FAQ: All you need to know about Heathrow’s vehicle access plans

Heathrow

By Heathrow

Published 24th May 2019

Home > Heathrow 2.0 > FAQ: All you need to know about Heathrow's vehicle access…

Home > Heathrow 2.0 > FAQ: All you need to…

Heathrow has announced that it will introduce new measures to protect local air quality and reduce congestion on roads around the airport.

The UK’s only hub airport is putting plans in motion to introduce charges for passenger cars and all private hire vehicles, with the world’s first airport Ultra Low Emission Zone (the Heathrow ULEZ).

Over time with the opening of the new runway from 2026 and improvements to public transport access to the airport, the Heathrow ULEZ will transition into a vehicle access charge (VAC) on all passenger cars, taxis and private hire vehicles coming to car parks or drop-off areas.

Want to know more about the schemes? All of the key questions and info can be found below.

What is happening and when?

Heathrow is introducing the world’s first airport Ultra Low Emission Zone (the Heathrow ULEZ) in 2022. From 2026, this will transition into a vehicle access charge (VAC).


Why is Heathrow doing this?

Road vehicles are the main source of local air pollution – these schemes will tackle this problem. We want to reduce congestion by decreasing the number of cars on the road and encourage more people to use sustainable ways of getting to and from the airport, like public transport.

Our announcement comes at a time when action is needed to protect local air quality by changing industry and public behaviour. Heathrow will now join London and Birmingham as the third UK zone to impose charges on the most polluting cars.


Do all vehicles have to pay?

The Heathrow ULEZ will introduce minimum vehicle emissions standards identical to the London Mayor’s ULEZ for passenger cars, motorcycles and private hire vehicles.

Vehicles with older, more polluting engines, will have to pay the Heathrow ULEZ. The charge will apply to petrol cars that fail to meet “Euro 4” emissions standards (typically those registered up to 2005), and diesel cars that fail to meet “Euro 6” standards (typically those registered up to September 2015).

The vehicle access charge will apply to all passenger cars, motorcycles taxis and private hire vehicles.


Where does this apply?

The charges apply to vehicles entering the car parks or drop-off areas at any of Heathrow’s terminals 24 hours a day, 7 days a week. Heathrow will use Automatic Number-Plate Recognition technology (ANPR) to track non-compliant vehicles, similar to the Congestion Charge or Dart Charge.


How much will the charge be?

Initial proposals set the charge figure between £10-£15, in line with charges set by the Mayor in central London.


How will Heathrow use the fees?

Revenue collected from both schemes will help fund initiatives to improve sustainable transport, contribute to community compensation and help keep airport charges affordable as the airport expands.


What else is Heathrow doing to tackle these issues?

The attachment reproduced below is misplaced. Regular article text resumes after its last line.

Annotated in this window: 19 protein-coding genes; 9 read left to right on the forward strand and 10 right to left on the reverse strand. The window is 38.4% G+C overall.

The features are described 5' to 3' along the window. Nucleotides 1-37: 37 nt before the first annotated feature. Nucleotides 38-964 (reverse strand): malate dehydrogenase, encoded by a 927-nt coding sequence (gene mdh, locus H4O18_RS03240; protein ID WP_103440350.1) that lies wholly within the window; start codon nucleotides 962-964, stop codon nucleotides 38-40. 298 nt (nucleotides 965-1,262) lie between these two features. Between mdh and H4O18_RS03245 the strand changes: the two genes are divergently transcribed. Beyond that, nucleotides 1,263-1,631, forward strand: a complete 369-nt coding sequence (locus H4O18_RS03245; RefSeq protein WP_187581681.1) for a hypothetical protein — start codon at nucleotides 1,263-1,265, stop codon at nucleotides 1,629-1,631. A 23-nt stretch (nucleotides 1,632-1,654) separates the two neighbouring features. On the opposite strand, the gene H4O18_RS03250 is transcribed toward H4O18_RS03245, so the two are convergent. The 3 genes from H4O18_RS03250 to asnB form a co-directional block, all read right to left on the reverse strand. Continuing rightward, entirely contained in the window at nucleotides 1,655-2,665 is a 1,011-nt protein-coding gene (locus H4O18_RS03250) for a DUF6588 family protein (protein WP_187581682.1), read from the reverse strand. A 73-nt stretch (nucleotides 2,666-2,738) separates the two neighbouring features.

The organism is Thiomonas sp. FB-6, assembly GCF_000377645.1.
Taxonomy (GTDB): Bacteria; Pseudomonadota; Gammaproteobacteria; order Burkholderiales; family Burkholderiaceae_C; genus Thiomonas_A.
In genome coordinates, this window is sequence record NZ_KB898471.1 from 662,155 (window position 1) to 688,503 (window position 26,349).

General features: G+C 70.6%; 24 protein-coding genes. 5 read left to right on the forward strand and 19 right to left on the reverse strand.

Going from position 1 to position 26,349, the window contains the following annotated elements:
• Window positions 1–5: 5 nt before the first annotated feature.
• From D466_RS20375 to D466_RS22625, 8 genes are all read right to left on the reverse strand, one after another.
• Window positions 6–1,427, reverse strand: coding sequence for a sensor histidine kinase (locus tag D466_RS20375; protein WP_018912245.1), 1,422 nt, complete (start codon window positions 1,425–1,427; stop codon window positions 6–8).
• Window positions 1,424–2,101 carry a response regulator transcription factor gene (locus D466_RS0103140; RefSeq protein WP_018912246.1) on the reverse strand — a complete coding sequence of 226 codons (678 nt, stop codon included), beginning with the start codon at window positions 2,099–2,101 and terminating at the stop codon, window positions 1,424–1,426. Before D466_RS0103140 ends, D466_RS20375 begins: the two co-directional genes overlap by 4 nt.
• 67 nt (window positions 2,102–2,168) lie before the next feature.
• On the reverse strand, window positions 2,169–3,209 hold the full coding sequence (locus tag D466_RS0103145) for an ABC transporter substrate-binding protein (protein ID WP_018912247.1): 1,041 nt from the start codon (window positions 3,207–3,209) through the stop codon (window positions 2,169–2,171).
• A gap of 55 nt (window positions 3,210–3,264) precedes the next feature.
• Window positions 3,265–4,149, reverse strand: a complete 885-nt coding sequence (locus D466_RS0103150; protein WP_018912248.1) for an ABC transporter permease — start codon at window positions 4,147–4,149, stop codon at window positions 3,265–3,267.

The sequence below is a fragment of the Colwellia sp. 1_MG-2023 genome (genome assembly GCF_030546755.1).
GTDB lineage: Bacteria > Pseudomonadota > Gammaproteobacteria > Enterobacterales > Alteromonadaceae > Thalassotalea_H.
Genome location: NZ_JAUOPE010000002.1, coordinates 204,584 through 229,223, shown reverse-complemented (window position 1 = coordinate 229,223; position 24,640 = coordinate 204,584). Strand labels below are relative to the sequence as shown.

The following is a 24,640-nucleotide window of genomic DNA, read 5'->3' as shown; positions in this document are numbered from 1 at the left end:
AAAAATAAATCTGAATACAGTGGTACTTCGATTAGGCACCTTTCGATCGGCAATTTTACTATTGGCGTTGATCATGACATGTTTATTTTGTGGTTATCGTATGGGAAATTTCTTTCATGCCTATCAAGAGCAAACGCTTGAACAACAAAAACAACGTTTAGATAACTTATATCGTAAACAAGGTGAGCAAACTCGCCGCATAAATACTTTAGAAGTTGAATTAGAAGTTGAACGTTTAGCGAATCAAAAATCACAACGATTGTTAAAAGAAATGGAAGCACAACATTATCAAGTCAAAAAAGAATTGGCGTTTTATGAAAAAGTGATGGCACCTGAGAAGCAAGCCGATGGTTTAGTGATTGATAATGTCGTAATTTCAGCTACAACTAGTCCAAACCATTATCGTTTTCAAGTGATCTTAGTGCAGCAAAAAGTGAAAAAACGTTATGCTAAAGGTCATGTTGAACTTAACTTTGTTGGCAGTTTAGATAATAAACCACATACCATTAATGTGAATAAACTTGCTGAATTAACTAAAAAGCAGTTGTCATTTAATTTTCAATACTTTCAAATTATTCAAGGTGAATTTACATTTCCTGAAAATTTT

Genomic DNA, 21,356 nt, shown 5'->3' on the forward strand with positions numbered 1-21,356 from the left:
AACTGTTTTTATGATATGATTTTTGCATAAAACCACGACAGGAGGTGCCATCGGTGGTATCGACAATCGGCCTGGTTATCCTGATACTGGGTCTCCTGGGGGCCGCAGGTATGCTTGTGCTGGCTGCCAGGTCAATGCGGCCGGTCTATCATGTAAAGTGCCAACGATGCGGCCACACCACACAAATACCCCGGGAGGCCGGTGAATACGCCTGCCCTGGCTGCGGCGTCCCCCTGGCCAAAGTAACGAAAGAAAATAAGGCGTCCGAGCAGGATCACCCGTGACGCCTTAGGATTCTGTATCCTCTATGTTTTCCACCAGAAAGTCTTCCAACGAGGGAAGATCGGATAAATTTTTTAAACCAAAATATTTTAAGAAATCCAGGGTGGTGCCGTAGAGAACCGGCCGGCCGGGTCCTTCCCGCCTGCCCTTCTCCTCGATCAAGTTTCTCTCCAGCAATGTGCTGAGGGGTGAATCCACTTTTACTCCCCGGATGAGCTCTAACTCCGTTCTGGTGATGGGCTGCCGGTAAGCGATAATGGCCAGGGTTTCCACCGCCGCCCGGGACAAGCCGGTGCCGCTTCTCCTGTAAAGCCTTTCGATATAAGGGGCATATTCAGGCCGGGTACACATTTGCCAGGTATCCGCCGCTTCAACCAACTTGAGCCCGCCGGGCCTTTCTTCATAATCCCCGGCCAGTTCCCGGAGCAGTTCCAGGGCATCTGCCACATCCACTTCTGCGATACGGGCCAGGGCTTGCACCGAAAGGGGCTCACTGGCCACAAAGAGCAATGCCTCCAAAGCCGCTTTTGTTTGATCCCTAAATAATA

Earlier this month, Heathrow published its annual sustainability report – Heathrow 2.0 – which sets out how the airport is addressing the impact of aircraft and other operations. Highlighted in the report are significant investments made to offset emissions and speed up electric flight, supporting the airport’s goal to become carbon neutral by 2020 and to operate zero carbon airport infrastructure by 2050.


What about sustainable travel today and in the future?

Heathrow is currently the best-connected airport in the UK across all forms of Surface Access. We have invested over £1billion in rail infrastructure and provide over £2.5million annually to encourage public transport use via the airport free travel zone, support for bus services and contributions to local sustainable transport schemes.

We are backing plans to treble rail capacity by 2040 through improved transport links, including the introduction of the Elizabeth Line, an upgraded Piccadilly Line, and proposed rail links from the West and South. This is in addition to improved coach and bus links.

Heathrow central bus station is one of the UK’s busiest bus and coach stations, with over 800 bus and coach departures each day. It is located between Terminals 2 and 3 and is open 24 hours a day.


What exemptions will be applied? 

Our proposals for exemptions will be finalised following the Airport Expansion Consultation and engagement with interest groups.

The below groups would be exempt from both charges:

  • Disabled passenger vehicles
  • LGVs, HGVs, Buses, Coaches
  • Emergency services
  • Military vehicles
  • Historic and specialist vehicles
  • Heathrow operational vehicles

Blue badge holders would be exempt from the Vehicle Access Charge. More information will be provided as we develop these plans.


What about Heathrow colleagues?

Heathrow is doing its bit to reduce vehicle use by leading industry change through a targeted colleague strategy, which will be launched next week and will focus on reducing the number of colleague car trips though a mixture of incentives, restraints on parking and investment in new public transport links.


What happens next?

Our upcoming Airport Expansion Consultation will gather feedback on the Heathrow ULEZ, VAC and our Surface Access Strategy which will be used to shape the schemes. We are actively consulting important stakeholder groups about this scheme and will work with them on these.

The public will have their chance to provide feedback in the consultation, running from June 18th – September 13th.

 

To find out more information click here.

Heathrow

By Heathrow

Published 24th May 2019